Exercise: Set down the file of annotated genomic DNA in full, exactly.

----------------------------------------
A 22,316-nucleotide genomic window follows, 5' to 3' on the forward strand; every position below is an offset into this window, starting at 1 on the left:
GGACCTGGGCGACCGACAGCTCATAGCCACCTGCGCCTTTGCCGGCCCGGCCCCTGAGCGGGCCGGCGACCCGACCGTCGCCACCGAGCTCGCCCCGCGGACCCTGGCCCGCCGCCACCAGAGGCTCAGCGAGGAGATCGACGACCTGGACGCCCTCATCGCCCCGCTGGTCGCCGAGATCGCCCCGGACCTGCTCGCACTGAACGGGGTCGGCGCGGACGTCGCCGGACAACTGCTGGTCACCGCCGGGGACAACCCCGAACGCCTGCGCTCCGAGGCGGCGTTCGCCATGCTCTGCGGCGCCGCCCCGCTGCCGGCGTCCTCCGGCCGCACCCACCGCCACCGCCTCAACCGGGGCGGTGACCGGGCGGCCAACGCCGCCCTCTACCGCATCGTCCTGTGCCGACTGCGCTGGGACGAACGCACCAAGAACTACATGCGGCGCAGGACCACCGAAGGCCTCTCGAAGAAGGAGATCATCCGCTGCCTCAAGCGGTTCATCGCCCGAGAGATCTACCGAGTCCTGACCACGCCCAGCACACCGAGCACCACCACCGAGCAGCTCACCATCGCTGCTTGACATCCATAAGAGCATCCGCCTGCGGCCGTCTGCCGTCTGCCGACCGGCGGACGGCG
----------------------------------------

A 22,316-nucleotide genomic window follows, 5' to 3' on the forward strand; every position below is an offset into this window, starting at 1 on the left:
GGACCTGGGCGACCGACAGCTCATAGCCACCTGCGCCTTTGCCGGCCCGGCCCCTGAGCGGGCCGGCGACCCGACCGTCGCCACCGAGCTCGCCCCGCGGACCCTGGCCCGCCGCCACCAGAGGCTCAGCGAGGAGATCGACGACCTGGACGCCCTCATCGCCCCGCTGGTCGCCGAGATCGCCCCGGACCTGCTCGCACTGAACGGGGTCGGCGCGGACGTCGCCGGACAACTGCTGGTCACCGCCGGGGACAACCCCGAACGCCTGCGCTCCGAGGCGGCGTTCGCCATGCTCTGCGGCGCCGCCCCGCTGCCGGCGTCCTCCGGCCGCACCCACCGCCACCGCCTCAACCGGGGCGGTGACCGGGCGGCCAACGCCGCCCTCTACCGCATCGTCCTGTGCCGACTGCGCTGGGACGAACGCACCAAGAACTACATGCGGCGCAGGACCACCGAAGGCCTCTCGAAGAAGGAGATCATCCGCTGCCTCAAGCGGTTCATCGCCCGAGAGATCTACCGAGTCCTGACCACGCCCAGCACACCGAGCACCACCACCGAGCAGCTCACCATCGCTGCTTGACATCCATAAGAGCATCCGCCTGCGGCCGTCTGCCGTCTGCCGACCGGCGGACGGCG